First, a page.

Grass mowing height is a compromise between getting the superb looking lawn you want and allowing the grass enough leaf to be healthy.
This means you can mow your lawn close but only when optimum conditions prevail; warmth, moderate sunshine, moderate rainfall and adequate fertilizer. This is also when the grass is healthiest and able to recover easily from regular low cutting.
Change these conditions to high stress ones; heat, drought, cold or constant drenching and your lawn will need high mowing to survive.
Let the weather and seasons be your guide to mowing heights. Three fingers, just like the ‘W’ of weather can help you remember your mowing heights as follows. I’m using a low-use lawn as an example for mowing height:
- Raise height for the start of spring – the first upright of ‘W’ e.g. 1½”
- Lower the height as things warm in spring – the first bottom point of ‘W’ e.g. ¾”
- Raise again for summer if dry – the middle point of the ‘W’ e.g. 1½”
- Lower again as growth picks up in early autumn – the second bottom of ‘W’e.g. ¾”
- Raise again for the last few cuts of the year – the last upright of ‘W’e.g. 1½”
Guideline lawn mowing heights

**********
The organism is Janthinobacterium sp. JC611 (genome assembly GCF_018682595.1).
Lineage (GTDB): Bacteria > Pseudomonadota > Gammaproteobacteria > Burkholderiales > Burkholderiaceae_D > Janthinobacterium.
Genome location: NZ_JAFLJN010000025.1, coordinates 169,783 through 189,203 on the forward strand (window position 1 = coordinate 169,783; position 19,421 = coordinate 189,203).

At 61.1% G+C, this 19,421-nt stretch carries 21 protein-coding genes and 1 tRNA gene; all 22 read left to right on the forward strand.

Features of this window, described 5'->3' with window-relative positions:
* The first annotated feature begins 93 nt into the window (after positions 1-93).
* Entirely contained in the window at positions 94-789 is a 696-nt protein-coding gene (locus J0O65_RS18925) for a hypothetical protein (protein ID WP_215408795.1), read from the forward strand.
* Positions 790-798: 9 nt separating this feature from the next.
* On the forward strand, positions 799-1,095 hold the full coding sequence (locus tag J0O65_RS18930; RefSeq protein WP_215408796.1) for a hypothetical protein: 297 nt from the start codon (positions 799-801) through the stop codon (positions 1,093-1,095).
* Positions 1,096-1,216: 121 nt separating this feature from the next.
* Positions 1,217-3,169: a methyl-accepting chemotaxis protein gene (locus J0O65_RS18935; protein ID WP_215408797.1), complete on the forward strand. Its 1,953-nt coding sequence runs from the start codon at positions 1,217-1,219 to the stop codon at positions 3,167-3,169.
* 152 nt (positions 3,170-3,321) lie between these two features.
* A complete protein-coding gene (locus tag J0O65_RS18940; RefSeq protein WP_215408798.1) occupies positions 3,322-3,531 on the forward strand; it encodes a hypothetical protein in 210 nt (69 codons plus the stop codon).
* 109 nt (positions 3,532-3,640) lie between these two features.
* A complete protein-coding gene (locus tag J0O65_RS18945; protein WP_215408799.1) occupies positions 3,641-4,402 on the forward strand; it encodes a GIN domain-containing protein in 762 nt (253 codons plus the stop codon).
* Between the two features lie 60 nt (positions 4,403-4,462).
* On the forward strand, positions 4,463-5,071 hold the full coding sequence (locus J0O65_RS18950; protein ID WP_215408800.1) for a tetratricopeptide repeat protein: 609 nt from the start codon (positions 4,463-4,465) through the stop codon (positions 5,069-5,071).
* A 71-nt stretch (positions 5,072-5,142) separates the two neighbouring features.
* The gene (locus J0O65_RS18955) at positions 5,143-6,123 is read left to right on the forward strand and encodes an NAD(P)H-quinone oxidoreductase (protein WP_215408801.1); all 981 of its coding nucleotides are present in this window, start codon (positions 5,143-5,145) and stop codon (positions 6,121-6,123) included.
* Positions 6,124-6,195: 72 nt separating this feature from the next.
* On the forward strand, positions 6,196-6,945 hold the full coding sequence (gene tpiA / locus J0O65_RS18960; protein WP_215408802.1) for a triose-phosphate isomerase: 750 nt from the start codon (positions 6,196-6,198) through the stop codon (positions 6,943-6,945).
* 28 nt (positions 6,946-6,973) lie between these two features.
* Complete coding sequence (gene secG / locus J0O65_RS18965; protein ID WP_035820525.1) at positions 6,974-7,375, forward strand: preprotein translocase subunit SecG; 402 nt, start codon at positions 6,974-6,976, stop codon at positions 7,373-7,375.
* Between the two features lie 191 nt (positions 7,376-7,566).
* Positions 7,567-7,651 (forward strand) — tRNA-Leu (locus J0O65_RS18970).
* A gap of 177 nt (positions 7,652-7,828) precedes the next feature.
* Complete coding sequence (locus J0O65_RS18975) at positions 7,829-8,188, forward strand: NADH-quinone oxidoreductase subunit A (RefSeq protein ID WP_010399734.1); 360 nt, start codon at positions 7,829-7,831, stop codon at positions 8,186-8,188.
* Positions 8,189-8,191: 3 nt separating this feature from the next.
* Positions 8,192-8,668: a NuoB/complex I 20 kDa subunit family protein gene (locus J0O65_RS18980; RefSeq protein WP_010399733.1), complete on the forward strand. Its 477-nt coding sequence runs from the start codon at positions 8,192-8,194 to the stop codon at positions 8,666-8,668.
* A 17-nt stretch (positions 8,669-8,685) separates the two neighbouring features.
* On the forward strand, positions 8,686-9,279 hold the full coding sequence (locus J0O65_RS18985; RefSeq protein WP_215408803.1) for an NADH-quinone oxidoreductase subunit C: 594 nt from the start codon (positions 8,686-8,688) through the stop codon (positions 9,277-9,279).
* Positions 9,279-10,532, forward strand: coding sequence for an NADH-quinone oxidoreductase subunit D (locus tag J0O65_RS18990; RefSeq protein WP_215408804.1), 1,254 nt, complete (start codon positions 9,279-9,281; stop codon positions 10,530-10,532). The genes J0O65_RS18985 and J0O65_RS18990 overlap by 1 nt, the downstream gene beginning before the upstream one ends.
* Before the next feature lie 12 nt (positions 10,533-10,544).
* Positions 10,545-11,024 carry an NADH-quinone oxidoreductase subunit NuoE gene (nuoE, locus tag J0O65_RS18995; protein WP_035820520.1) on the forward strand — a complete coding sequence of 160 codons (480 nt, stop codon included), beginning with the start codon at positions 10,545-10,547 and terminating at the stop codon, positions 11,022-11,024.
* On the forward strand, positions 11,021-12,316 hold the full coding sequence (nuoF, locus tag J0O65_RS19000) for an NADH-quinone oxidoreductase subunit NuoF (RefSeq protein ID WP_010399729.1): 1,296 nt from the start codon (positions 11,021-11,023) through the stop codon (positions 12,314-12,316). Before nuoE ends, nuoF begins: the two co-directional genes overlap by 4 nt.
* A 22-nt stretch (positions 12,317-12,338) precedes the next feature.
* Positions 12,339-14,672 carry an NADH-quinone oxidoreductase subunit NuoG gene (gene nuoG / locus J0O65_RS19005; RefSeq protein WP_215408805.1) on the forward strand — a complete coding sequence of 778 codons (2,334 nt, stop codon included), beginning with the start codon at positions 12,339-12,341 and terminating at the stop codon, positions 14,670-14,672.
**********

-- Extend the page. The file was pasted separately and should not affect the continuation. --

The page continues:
- Ornamental lawns with no rye grass 3/8″ to 3/4″ inch or 1 to 2 cms
- Low use lawns with or without rye grass 3/4″ to 1½ inches or 2 to 4 cms
- Heavy use rye grass lawns 1 to 2 inches or 2.5 to 5 cms
- Shady areas add 50% to the lawn mowing height
- Slopes dry faster so if possible add 50% to the height
- If you have moss in your lawn mow at least ½” above moss height
- In times of stress – extremely wet or very hot and/or dry then mow as high as possible
- If in doubt mow high
Gently does it
When making adjustments to the mowing height do it in stages, particularly when lowering the height. If two stops on your height setting are needed to go from summer height to early autumn height then mow one setting lower for two cuts then make the final lowering adjustment.
You should only lower the height if this will not stress the mower; therefore the grass should not be too long or wet. Sometimes, particularly if the lawn is dense, you may need to do a cut on your present setting followed by a cut at the lower height a day or two later.
Brown Stripe Syndrome
The grass leaf grows from the central crown on a stem. The stem may not be green but rather a straw colour so that when you mow long grass or when you lower the height you are removing more leaf (the green part) than usual thus exposing the stem. This may leave the lawn or parts of the lawn with a straw colour after mowing. The grass plant will accommodate this by sprouting new leaves lower down the stem so that over the next few cuts the effect will disappear.
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